The Massachusetts Department of Public Health is reporting strong demand for the flu vaccine this year, and said the supply is abundant despite shipment delays in some locations across the state.

Pejman Talebian, Director of the Immunization Division for the Department of Public Health said DPH will be supplying, “more than 1.2 million doses of flu vaccine this year compared to approximately 900,000 doses annually over the last several years.”

Gov. Charlie Baker has mandated flu shots for all students, and has emphasized the importance of other Massachusetts residents getting flu shots to prevent overlapping surges of flu and cornoavirus cases this fall.

The DPH said there have been some delays in shipment of vaccines from certain manufacturers for both state-supplied and privately purchased vaccines, but the state expects supplies improving in the coming weeks and anticipates enough supplies to meet the demand.

"From national reports, we are aware that the flu manufacturers are making more vaccine this year than in any prior year," Talebian said.

A spokesperson for CVS Pharmacy and Minute Clinic said the nationwide chain has a substantial inventory and is prepared to administer 18 million flu shots this flu season. When asked about supply and demand, CVS said “We have ample supply of vaccine on hand and are not currently experiencing or anticipating widespread shortages for the months when demand for the flu shot is at its peak. “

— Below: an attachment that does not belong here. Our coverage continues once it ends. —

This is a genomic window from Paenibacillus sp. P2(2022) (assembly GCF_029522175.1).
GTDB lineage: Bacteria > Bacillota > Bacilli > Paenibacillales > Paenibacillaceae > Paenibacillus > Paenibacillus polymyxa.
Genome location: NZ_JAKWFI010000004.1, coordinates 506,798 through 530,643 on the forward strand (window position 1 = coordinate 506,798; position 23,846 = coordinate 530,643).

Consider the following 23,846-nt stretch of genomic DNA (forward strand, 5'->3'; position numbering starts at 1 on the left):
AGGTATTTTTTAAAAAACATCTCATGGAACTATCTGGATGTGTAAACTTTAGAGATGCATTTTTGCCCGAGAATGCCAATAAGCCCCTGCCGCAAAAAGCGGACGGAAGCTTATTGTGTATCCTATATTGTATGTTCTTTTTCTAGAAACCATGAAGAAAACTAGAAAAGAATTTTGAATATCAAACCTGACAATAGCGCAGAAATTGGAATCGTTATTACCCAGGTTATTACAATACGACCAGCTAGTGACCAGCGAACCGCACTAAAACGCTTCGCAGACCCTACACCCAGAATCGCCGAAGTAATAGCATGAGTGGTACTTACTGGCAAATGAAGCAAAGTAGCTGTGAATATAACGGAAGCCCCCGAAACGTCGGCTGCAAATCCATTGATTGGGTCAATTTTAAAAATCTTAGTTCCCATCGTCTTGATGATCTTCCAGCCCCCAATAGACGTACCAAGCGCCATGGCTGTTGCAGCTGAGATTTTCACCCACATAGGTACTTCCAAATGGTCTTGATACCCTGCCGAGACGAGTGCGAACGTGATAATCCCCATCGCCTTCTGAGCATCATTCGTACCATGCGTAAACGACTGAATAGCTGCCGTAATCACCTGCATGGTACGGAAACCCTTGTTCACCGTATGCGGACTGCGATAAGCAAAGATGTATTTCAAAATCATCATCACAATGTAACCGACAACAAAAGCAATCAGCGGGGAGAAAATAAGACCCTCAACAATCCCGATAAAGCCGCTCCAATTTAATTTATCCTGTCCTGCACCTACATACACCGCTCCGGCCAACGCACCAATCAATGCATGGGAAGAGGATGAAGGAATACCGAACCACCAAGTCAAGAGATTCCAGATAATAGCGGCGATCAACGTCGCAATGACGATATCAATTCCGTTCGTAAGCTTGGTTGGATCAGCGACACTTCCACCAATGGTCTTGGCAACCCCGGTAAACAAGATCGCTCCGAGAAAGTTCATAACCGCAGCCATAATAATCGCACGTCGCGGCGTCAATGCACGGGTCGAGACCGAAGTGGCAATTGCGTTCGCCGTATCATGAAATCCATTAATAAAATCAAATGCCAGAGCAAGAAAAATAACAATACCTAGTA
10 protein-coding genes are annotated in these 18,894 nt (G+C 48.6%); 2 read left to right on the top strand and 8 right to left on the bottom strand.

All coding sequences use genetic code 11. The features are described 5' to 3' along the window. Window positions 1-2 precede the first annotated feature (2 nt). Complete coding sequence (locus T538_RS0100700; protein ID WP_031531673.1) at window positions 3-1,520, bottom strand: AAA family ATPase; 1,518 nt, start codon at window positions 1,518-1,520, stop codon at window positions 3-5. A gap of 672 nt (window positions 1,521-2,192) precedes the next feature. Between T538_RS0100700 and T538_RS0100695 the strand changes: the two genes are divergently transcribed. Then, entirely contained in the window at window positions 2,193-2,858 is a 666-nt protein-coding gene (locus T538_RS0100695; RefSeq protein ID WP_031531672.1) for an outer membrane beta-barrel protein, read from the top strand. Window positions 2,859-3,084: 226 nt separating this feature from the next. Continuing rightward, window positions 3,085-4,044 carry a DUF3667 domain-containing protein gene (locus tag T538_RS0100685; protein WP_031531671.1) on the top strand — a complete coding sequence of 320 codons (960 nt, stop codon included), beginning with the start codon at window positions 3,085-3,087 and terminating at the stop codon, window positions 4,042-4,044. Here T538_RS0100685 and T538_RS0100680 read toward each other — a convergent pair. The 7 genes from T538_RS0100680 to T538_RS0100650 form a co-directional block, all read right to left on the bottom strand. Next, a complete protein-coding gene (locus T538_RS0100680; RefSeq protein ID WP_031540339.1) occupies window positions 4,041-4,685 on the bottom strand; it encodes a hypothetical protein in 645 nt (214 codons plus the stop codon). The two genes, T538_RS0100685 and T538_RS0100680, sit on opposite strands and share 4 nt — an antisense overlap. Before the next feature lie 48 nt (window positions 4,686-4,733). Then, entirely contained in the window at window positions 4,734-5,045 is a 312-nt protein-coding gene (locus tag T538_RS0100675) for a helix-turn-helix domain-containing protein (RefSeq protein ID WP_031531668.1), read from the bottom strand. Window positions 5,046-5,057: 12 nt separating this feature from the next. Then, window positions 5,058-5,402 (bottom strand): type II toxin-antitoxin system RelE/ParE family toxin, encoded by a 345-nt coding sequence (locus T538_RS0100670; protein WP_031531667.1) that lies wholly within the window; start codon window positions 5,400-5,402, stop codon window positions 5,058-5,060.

Walgreens issued a similar response saying with the COVID-19 pandemic driving greater consumer awareness and desire to be protected this flu season, they’ve seen early increase in customer demand. Walgreens said demand for flu, pneumonia and other immunizations could be as much as 30-50 percent higher this season.

Dr. Karl Laskowski, associate chief medical officer at Brigham and Women’s Hospital, said October is the ideal time to get a flu shot and to meet the high demand for people seeking a flu vaccine, they've opened 16 flu clinics in the Boston area.

“Certainly, more demand than we initially anticipated which is great,” Laskowski said.

Laskowski pointed to the recent surge in virtual or telehealth appointments as the main dilemma. “A lot of work in trying to figure out how we creatively meet that demand, but no real concerns about not having enough vaccine, just how do we get it to the people.”

The health department says there is a high-dose vaccine available for those ages 65 and older. The flu vaccine is available at no cost through most insurance plans.